Holzapfel, Gerhard
    Graz University of Technology, Austria.
    A model for saccular cerebral aneurysm growth by collagen fibre remodelling2007In: Journal of Theoretical Biology, ISSN 0022-5193, E-ISSN 1095-8541, Vol. 247, p. 775-787Article in journal (Refereed)
    Abstract [en]

    The first structural model for saccular cerebral aneurysm growth is proposed. It is assumed that the development of the aneurysm isaccompanied by a loss of the media, and that only collagen fibres provide load-bearing capacity to the aneurysm wall. The aneurysm ismodelled as an axisymmetric multi-layered membrane, exposed to an inflation pressure. Each layer is characterized by an orientationangle, which changes between different layers. The collagen fibres and fibroblasts within a specific layer are perfectly aligned. The growthand the morphological changes of the aneurysm are accomplished by the turnover of collagen. Fibroblasts are responsible for collagenproduction, and the related deformations are assumed to govern the collagen production rate. There are four key parameters in themodel: a normalized pressure, the number of layers in the wall, an exponent in the collagen mass production rate law, and the pre-stretchunder which the collagen is deposited. The influence of the model parameters on the aneurysmal response is investigated, and a stabilityanalysis is performed. The model is able to predict clinical observations and mechanical test results, for example, in terms of predictedaneurysm size, shape, wall stress and wall thickness.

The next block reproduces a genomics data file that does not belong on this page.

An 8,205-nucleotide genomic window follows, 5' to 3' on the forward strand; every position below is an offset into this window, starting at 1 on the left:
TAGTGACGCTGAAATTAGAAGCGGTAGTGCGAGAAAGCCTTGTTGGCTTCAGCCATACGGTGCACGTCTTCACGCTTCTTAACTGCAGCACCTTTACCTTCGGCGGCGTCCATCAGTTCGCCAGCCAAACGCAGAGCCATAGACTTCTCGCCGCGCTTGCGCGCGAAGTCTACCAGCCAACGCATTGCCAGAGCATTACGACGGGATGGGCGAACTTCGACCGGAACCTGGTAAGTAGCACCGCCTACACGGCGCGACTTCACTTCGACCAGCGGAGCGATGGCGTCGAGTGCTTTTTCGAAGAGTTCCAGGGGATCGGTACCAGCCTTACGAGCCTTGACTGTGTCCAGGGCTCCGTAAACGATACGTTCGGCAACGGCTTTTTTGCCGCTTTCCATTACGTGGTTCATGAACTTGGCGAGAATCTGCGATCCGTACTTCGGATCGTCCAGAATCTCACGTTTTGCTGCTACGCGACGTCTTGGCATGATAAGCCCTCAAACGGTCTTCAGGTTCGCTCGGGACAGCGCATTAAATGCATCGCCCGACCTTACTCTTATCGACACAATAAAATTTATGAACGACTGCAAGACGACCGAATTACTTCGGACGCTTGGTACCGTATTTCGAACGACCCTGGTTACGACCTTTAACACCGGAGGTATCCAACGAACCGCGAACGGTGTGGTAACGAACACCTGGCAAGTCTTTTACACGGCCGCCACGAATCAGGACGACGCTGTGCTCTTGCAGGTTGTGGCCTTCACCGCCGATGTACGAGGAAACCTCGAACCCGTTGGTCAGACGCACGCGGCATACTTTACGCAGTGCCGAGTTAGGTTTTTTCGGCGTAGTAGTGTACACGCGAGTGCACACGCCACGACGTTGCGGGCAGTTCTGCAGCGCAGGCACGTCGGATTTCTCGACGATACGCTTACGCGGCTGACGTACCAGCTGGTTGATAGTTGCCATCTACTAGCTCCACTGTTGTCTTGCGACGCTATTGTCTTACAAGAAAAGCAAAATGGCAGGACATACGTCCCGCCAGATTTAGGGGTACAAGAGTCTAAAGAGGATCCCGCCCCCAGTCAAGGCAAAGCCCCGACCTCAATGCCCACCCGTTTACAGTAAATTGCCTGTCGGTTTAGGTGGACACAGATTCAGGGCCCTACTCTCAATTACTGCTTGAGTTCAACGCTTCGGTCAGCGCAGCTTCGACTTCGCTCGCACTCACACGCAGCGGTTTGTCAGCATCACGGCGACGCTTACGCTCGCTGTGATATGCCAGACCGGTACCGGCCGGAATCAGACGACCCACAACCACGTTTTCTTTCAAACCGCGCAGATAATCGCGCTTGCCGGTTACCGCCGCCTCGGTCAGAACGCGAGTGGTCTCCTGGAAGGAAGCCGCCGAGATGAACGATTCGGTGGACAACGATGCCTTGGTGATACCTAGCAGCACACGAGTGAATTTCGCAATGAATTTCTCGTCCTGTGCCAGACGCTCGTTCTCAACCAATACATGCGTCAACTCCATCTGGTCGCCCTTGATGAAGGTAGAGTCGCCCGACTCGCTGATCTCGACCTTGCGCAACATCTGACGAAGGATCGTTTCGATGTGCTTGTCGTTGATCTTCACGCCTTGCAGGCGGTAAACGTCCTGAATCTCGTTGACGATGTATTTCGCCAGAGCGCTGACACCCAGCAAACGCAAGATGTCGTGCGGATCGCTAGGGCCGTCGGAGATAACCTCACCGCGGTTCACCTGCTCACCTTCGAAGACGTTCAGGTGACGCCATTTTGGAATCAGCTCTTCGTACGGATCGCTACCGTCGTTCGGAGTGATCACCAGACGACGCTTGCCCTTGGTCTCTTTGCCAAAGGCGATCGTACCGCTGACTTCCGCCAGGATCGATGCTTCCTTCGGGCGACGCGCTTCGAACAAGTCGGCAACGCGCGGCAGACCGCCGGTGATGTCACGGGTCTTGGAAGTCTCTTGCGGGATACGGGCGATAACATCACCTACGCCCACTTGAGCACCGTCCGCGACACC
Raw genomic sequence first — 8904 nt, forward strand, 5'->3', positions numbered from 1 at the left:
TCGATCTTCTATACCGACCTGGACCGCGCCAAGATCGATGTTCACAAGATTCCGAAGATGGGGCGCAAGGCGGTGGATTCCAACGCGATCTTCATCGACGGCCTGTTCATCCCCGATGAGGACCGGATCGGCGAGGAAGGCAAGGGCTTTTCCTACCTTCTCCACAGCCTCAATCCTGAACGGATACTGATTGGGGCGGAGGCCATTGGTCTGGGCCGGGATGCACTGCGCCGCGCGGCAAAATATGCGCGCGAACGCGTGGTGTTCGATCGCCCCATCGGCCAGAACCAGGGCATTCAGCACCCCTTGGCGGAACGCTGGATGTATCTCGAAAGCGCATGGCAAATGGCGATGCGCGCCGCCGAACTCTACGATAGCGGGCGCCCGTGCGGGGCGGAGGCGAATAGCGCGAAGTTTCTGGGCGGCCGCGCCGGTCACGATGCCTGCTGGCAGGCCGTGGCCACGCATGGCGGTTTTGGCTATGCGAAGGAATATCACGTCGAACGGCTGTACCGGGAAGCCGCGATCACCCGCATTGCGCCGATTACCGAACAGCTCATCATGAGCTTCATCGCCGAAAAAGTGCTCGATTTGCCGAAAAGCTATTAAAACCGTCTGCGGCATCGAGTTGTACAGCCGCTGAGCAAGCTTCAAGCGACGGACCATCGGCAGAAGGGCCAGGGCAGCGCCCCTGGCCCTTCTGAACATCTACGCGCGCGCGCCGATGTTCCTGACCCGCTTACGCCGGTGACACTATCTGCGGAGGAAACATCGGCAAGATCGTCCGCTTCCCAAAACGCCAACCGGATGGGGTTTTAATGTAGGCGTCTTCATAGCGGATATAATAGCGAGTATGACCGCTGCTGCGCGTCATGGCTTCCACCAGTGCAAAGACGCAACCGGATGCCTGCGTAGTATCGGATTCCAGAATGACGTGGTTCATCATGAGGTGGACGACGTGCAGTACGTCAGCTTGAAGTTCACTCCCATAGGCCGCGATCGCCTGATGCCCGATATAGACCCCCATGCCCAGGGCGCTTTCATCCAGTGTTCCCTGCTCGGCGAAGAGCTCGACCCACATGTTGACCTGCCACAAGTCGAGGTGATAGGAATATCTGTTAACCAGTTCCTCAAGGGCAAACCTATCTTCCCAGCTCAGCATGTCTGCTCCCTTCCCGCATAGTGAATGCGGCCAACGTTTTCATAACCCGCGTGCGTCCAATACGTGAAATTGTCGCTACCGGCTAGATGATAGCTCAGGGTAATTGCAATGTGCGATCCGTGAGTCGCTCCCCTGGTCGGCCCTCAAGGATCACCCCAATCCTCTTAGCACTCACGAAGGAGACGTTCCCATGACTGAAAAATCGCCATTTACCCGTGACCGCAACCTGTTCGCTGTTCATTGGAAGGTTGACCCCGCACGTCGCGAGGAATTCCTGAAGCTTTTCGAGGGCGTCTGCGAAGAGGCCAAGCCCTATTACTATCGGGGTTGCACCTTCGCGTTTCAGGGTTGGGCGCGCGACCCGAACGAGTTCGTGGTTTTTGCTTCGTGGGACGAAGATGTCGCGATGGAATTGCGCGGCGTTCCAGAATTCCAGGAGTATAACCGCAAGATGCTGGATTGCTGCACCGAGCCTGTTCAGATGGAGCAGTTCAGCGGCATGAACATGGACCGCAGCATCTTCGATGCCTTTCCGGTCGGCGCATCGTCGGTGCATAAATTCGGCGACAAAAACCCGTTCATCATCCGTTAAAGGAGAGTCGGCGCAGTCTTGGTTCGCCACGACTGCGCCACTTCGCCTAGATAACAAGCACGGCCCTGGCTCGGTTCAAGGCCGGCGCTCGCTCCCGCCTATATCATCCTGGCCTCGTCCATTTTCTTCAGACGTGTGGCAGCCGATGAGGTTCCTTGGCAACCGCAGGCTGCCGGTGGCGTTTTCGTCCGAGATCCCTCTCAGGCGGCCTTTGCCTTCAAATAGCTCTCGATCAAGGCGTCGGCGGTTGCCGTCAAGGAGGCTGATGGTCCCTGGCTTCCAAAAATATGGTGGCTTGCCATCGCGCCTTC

• 4. Ohlson, Sten
    et al.
    Zopf, David
    Weak affinity chromatography1993In: Handbook of affinity chromatography / [ed] Toni Kline, New York: Marcel Dekker, 1993, 1, p. 299-314Chapter in book (Other academic)
  • 5.
    Rems, Lea
    et al.
    University of Ljubljana, Slovenia.
    Ušaj, Marko
    University of Ljubljana, Slovenia.
    Kandušer, Maša
    University of Ljubljana, Slovenia.
    Reberšek, Matej
    University of Ljubljana, Slovenia.
    Miklavčič, Damijan
    University of Ljubljana, Slovenia.
    Pucihar, Gorazd
    University of Ljubljana, Slovenia.
    Cell electrofusion using nanosecond electric pulses2013In: Scientific Reports, ISSN 2045-2322, E-ISSN 2045-2322, Vol. 3, article id 3382Article in journal (Refereed)